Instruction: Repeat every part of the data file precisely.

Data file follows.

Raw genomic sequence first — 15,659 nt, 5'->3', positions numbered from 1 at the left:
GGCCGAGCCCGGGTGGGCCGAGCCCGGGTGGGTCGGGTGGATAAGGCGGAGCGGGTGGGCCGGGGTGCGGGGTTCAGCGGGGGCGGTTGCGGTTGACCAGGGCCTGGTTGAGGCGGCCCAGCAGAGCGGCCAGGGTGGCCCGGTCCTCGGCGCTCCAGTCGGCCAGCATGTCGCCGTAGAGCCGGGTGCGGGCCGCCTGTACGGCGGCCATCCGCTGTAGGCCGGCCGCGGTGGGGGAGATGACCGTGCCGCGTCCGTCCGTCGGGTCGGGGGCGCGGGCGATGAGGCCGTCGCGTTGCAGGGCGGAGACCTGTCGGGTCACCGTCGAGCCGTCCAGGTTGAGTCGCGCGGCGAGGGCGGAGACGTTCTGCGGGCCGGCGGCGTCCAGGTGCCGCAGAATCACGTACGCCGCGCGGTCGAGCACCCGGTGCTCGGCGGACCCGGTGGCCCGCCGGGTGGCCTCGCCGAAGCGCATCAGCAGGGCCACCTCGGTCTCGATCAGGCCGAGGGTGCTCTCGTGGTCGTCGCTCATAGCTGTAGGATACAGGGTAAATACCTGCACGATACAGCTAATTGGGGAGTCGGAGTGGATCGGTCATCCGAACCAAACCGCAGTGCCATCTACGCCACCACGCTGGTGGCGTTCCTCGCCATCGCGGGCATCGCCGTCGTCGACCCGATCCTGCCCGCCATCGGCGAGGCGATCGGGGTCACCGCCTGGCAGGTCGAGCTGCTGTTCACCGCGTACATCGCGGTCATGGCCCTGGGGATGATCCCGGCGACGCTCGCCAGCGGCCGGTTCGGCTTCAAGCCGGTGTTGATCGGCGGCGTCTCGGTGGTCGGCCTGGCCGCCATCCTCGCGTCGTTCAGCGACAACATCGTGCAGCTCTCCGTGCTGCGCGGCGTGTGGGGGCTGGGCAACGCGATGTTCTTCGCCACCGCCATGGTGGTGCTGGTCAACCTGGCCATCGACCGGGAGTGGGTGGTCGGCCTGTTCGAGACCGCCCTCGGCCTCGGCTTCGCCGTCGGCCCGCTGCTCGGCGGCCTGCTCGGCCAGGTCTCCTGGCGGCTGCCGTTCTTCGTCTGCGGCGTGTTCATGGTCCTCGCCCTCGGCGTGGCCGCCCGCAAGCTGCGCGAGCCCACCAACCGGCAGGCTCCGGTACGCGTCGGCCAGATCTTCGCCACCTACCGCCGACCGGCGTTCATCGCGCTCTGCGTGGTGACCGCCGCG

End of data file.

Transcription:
Raw genomic sequence first — 15,659 nt, 5'->3', positions numbered from 1 at the left:
GGCCGAGCCCGGGTGGGCCGAGCCCGGGTGGGTCGGGTGGATAAGGCGGAGCGGGTGGGCCGGGGTGCGGGGTTCAGCGGGGGCGGTTGCGGTTGACCAGGGCCTGGTTGAGGCGGCCCAGCAGAGCGGCCAGGGTGGCCCGGTCCTCGGCGCTCCAGTCGGCCAGCATGTCGCCGTAGAGCCGGGTGCGGGCCGCCTGTACGGCGGCCATCCGCTGTAGGCCGGCCGCGGTGGGGGAGATGACCGTGCCGCGTCCGTCCGTCGGGTCGGGGGCGCGGGCGATGAGGCCGTCGCGTTGCAGGGCGGAGACCTGTCGGGTCACCGTCGAGCCGTCCAGGTTGAGTCGCGCGGCGAGGGCGGAGACGTTCTGCGGGCCGGCGGCGTCCAGGTGCCGCAGAATCACGTACGCCGCGCGGTCGAGCACCCGGTGCTCGGCGGACCCGGTGGCCCGCCGGGTGGCCTCGCCGAAGCGCATCAGCAGGGCCACCTCGGTCTCGATCAGGCCGAGGGTGCTCTCGTGGTCGTCGCTCATAGCTGTAGGATACAGGGTAAATACCTGCACGATACAGCTAATTGGGGAGTCGGAGTGGATCGGTCATCCGAACCAAACCGCAGTGCCATCTACGCCACCACGCTGGTGGCGTTCCTCGCCATCGCGGGCATCGCCGTCGTCGACCCGATCCTGCCCGCCATCGGCGAGGCGATCGGGGTCACCGCCTGGCAGGTCGAGCTGCTGTTCACCGCGTACATCGCGGTCATGGCCCTGGGGATGATCCCGGCGACGCTCGCCAGCGGCCGGTTCGGCTTCAAGCCGGTGTTGATCGGCGGCGTCTCGGTGGTCGGCCTGGCCGCCATCCTCGCGTCGTTCAGCGACAACATCGTGCAGCTCTCCGTGCTGCGCGGCGTGTGGGGGCTGGGCAACGCGATGTTCTTCGCCACCGCCATGGTGGTGCTGGTCAACCTGGCCATCGACCGGGAGTGGGTGGTCGGCCTGTTCGAGACCGCCCTCGGCCTCGGCTTCGCCGTCGGCCCGCTGCTCGGCGGCCTGCTCGGCCAGGTCTCCTGGCGGCTGCCGTTCTTCGTCTGCGGCGTGTTCATGGTCCTCGCCCTCGGCGTGGCCGCCCGCAAGCTGCGCGAGCCCACCAACCGGCAGGCTCCGGTACGCGTCGGCCAGATCTTCGCCACCTACCGCCGACCGGCGTTCATCGCGCTCTGCGTGGTGACCGCCGCG